Second Economic Freedom of the Arab World Conference
Mövenpick Hotel, Dead Sea, Jordan, November 22 to 23, 2007

Under the Royal Patronage of His Royal Highness King Abdullah II, policy makers, government officials, and business representatives from across the Middle East and around the world gathered at the Mövenpick Hotel on the Dead Sea, in Jordan in November 2007 to discuss how economic freedom can improve the lives of people living throughout the Arab world.

The two day conference was co-hosted by the Friedrich Naumann Foundation office in Jordan, the Young Entrepreneurs Association of Jordan, the International Research Foundation of Oman (IRF), and The Fraser Institute of Canada.

Her Excellency Suhair Al-Ali, Minister of Planning for the Hashemite Kingdom of Jordan, delivered the keynote address, in which she discussed the necessity for and challenges of reforms in Jordan.

His Excellency Salem Khazaaleh, Minister of Industry & Trade for Jordan attended the conference as the King’s representative.

Presentations on economic freedom and its benefits, entrepreneurship, globalization and income inequality, business regulation, and reforms in Jordan, Lebanon, and Egypt followed. The conference concluded with a thought provoking session on security versus liberty. The US Patriot Act, emergency laws in the Middle East and Asia, and terrorism acts in the EU are all based on the assumption that liberty and security are mutually exclusive. That is, the assumption is that we have to give up liberty to gain security. The session focused on a few examples of security laws in the Arab world and how to model and empirically test this hypothesis.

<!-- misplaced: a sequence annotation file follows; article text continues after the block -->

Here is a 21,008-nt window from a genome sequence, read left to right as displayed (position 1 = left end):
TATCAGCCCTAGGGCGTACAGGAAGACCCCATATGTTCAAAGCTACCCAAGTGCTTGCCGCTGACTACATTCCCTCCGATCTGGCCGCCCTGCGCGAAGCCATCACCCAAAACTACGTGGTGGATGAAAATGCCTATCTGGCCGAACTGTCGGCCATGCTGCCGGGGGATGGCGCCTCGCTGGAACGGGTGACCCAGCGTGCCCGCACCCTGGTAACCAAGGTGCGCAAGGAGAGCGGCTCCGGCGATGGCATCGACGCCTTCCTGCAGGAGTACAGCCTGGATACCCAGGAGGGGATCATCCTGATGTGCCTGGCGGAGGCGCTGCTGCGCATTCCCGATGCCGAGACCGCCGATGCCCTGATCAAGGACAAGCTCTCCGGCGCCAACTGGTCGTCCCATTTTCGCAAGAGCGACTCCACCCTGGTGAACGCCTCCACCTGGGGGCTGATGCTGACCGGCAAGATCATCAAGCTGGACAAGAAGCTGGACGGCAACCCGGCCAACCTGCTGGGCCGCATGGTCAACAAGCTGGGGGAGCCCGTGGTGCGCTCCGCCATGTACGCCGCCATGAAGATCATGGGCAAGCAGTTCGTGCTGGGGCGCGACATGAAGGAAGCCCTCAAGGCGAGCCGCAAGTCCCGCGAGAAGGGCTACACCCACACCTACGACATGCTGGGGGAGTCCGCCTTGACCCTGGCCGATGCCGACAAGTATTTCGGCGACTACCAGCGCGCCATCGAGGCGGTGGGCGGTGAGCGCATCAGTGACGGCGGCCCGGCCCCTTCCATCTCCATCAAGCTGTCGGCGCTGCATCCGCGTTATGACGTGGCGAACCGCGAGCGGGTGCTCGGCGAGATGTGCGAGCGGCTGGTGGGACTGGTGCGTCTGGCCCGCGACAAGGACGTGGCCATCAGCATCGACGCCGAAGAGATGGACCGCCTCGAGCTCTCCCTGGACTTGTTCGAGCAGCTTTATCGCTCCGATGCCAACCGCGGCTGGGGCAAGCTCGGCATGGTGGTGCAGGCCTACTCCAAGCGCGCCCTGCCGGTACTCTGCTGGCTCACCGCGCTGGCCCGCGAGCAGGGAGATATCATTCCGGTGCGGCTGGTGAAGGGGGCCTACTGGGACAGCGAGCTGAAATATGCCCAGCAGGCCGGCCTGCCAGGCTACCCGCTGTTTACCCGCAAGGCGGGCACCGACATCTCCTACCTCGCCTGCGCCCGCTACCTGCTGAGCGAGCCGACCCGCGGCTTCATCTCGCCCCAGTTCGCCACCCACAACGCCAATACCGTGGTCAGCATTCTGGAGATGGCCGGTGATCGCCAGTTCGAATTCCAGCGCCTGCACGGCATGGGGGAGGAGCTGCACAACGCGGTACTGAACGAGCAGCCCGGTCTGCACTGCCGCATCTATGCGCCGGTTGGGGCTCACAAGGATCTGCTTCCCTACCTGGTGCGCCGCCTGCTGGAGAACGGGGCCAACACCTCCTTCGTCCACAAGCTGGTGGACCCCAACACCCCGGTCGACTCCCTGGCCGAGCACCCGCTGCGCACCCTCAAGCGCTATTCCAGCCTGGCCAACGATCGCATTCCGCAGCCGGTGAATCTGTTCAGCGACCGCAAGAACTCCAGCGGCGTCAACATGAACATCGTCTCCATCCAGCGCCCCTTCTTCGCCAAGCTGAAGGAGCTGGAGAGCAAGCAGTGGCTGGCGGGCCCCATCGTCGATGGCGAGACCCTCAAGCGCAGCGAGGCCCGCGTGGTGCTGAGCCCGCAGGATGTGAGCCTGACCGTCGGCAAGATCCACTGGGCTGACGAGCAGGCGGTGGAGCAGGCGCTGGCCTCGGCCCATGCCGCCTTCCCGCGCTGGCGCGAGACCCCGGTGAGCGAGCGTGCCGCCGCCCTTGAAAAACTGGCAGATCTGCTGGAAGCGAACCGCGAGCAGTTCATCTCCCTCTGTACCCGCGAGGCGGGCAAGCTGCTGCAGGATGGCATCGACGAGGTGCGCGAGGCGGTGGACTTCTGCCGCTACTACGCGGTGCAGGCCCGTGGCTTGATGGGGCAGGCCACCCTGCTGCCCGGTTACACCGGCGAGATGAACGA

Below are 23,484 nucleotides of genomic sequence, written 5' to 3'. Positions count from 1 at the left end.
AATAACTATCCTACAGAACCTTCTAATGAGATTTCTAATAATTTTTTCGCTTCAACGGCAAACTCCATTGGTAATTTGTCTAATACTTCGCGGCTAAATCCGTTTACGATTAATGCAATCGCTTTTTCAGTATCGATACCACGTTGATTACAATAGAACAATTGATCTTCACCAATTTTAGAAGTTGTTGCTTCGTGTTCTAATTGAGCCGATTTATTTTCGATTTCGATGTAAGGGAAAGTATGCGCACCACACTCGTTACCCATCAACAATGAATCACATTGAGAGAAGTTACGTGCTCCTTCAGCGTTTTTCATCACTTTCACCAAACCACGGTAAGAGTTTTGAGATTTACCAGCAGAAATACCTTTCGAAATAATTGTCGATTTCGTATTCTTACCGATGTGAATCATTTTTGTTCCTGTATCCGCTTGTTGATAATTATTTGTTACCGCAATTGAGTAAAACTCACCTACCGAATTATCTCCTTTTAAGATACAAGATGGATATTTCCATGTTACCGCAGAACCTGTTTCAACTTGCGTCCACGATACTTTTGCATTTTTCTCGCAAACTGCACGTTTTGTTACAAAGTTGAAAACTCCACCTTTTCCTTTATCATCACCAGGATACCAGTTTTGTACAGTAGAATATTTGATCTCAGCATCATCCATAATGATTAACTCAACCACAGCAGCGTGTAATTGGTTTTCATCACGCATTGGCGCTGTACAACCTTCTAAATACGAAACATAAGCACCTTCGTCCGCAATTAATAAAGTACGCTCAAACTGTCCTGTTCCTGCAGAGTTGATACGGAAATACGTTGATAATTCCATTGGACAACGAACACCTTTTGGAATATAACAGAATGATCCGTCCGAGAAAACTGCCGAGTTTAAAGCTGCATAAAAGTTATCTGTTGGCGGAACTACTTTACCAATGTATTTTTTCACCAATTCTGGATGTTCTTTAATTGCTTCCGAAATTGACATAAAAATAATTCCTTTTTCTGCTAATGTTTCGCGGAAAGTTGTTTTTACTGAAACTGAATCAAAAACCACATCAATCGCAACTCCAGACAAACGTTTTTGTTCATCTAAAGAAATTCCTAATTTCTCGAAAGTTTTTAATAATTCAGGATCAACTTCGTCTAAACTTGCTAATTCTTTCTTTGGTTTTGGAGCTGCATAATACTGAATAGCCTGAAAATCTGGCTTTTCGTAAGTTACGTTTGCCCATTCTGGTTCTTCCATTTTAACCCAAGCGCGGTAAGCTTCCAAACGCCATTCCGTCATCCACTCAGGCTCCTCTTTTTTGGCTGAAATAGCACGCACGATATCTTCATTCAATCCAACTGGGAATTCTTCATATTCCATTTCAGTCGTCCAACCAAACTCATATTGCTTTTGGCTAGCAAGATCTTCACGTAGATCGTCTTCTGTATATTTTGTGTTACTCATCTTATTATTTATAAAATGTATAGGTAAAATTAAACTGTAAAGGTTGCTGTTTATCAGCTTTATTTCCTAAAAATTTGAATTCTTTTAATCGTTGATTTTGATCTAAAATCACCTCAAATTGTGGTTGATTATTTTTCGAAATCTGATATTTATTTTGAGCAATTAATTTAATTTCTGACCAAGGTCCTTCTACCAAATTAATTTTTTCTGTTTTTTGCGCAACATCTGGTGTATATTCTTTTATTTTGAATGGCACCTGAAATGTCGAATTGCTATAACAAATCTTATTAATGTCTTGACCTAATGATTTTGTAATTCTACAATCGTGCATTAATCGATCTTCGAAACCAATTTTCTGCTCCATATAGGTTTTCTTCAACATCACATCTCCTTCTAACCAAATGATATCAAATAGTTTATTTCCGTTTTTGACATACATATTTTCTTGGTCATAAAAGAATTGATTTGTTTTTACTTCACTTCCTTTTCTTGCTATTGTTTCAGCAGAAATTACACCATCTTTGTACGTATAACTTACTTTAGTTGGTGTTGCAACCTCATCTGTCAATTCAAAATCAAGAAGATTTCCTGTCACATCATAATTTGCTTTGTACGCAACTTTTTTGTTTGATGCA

The highlight of the conference was the gala dinner and awards ceremony. On November 22nd at the Mövenpick Hotel on the Dead Sea, Arab countries that have made the most progress in providing their citizens with economic freedom were honoured during an awards ceremony hosted by the International Research Foundation (IRF) from Oman in association with The Fraser Institute. The Economic Freedom of the Arab World awards were based on the Economic Freedom of the Arab World report which measures economic freedom in the Arab nations.

The awards ceremony celebrated the achievements of those Arab nations that have persisted in their efforts to implement reforms and increase the level of economic freedom in their nations. The ceremony was also a reminder to those nations not performing well in economic freedom that improvements are possible and that they can learn from the experience of their neighbours.

The top performers in each of the five sub-categories of economic freedom were:

  • Lebanon for the Lean Government award;
  • Saudi Arabia for the Economic and Commercial Law award;
  • Lebanon for the Access to Sound Money award;
  • Qatar for the Freedom to Trade award; and
  • Kuwait for the Ease of Doing Business award.

Jordan, Kuwait, Lebanon, Oman, and the United Arab Emirates received recognition for the “Top Achievement in Economic Freedom” for their accomplishments in the overall level of economic freedom.

Today more than ever, the world, including the Arab nations, needs policies that lead to economic prosperity and job creation. The first step toward improvement is an objective measurement of those policies that create wealth. The Economic Freedom of the Arab World does exactly that. Furthermore, the index allows countries to see how their policies differ from those of more prosperous countries, so countries can see for themselves why they rank where they do, and how their ranking can be improved.

It is our hope that nations in the region will use the report as a roadmap for further reforms. Those reforms could not only increase economic freedom in the nations in which they are implemented, but could also create the jobs and prosperity necessary to improve the lives of citizens.

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